What's in a name?" inquires Juliet in the Bard's famed tale of doomed love.
The answer, if the name happens to be Redgrave: Quite a bit, actually.
The family Redgrave is chock full of actors, awards and genuine fame borne from an impressive body of work spanning five generations. And if your name is Lynn Redgrave, you're also a skilled and passionate storyteller.
Lynn Redgrave, sponsored by the Invisible Theatre, is bringing her most recent venture to town for two performances. Rachel and Juliet, a one-woman show, is a tribute to her mother, Rachel Kempson, a highly respected actress, though she was not as storied as her husband, Sir Michael Redgrave. According to Lynn Redgrave, Kempson had a lifelong fascination with the role of Juliet, and would launch into passages from Romeo and Juliet throughout her life. She died in 2003, a few days before her 93rd birthday.
Redgrave, in a phone interview from her home in Connecticut, says Rachel and Juliet is still in development. She first workshopped it with an audience in June 2008 at Manhattan's Kaye Playhouse at Hunter College. Then last spring, it ran for five performances at the Folger Shakespeare Theatre in Washington, D.C., the location where she launched her career as a playwright.
"In 1991, the Folger had asked me to come and give an evening of readings, and I got to thinking what it might be like to actually write down something, give it form," she says. "So I set to work on a one-act play using Shakespeare's words to take the scenes from my life to another plane—a play about my father and my search for him.
"I didn't tell anyone about this, even the Folger. It was just an experiment. I had never considered myself a playwright."
This experiment went on to become Shakespeare for My Father, which in 1993 embarked on a 30-city tour and ended up at the Helen Hayes Theatre on Broadway. (She also performed Shakespeare for My Father in Tucson in 1996 at the Temple of Music and Art.)
The show received a Tony nomination and won Redgrave numerous other nominations and awards, both for acting and writing.
"I just was obsessed with my father when I began this process. I wanted reconciliation," she explains. "I did all these shows for all these years, and then suddenly one day, I felt it had happened: I was at peace with our relationship. And I didn't need to perform this anymore. So I haven't."
So is Rachel and Juliet an attempt to come to grips with issues with her mother?
"Oh, no, no. I had a perfectly lovely relationship with my mother," she responds. "This piece is entirely different."
Susan Claassen of the Invisible Theatre directed Redgrave when Chamber Music PLUS brought her to town in 2003.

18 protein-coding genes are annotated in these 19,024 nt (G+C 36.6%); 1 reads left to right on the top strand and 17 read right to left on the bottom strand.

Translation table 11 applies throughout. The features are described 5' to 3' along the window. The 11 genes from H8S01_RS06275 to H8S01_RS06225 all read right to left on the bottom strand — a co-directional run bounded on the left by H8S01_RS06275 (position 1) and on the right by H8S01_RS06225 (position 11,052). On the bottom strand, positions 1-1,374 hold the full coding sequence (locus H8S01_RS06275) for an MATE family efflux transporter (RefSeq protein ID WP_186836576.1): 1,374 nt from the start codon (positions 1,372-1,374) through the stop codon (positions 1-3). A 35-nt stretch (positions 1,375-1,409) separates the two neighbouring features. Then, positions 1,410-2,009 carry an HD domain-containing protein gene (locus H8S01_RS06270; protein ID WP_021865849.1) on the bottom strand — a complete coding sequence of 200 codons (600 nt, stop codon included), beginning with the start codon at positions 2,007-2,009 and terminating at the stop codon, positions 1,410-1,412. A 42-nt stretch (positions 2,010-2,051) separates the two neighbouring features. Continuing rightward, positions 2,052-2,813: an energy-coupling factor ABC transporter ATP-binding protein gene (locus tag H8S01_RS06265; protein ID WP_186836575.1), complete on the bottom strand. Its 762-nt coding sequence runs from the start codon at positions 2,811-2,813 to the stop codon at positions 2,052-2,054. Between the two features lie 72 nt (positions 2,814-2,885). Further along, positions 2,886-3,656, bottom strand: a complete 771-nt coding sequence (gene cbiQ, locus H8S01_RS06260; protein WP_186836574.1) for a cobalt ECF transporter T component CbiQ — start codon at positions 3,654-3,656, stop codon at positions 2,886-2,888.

"Lynn is a remarkable person as well as a fabulous performer," Claassen says. "She is so willing to be open and honest. And she is an exquisite writer. She creates vivid pictures, and she pays so much attention to the musicality of language."
As a youngster, Redgrave says, she had no urge to pursue the "family business." Instead, she wanted to be a professional equestrian. "I had been riding since I was 5, and I simply loved it and had actually been offered a position."
So what changed her mind?
"I went to see a very young, 22-year-old-Peter Hall-directed production of Twelfth Night. I saw it 17 times. That was it. I knew this was for me. It affected me so profoundly. I even call my home Illyria, and I have a dog named Viola."
She debuted in A Midsummer Night's Dream at London's Royal Court Theatre in 1962. In 1963, she appeared in the movie Tom Jones; in 1966, she starred in Georgy Girl, for which she won the Golden Globe for Best Actress in a Musical/Comedy, and the New York Film Critics Circle Award for Best Actress; she was also nominated for an Academy Award. Later this year, she will be inducted into the American Theatre Hall of Fame.
Although she authored her autobiography, This Is Living, in 1991, playwriting efforts are a fairly recent addition to her professional output. Besides Shakespeare for My Father, she has written The Mandrake Root and Nightingale. The focus of her work is usually her family—and she does not hold back or sanitize.
Nonetheless, members of her famous family have never been critical of her work, she says. "They have always been totally supportive. Really, all playwrights write about their families—Neil Simon, Eugene O'Neill, Tennessee Williams. I certainly don't put myself in their class, but we write about what we know and what we care about.
"In Rachel and Juliet, I had the benefit of mother's own words published in her memoir. In some of the pieces, like Nightingale, I had to imagine so much. But every word in Rachel and Juliet is true."
So why was her mother so obsessed with Juliet, anyway?
"Oh," she demurs, "I can't tell you. You have to come see the show."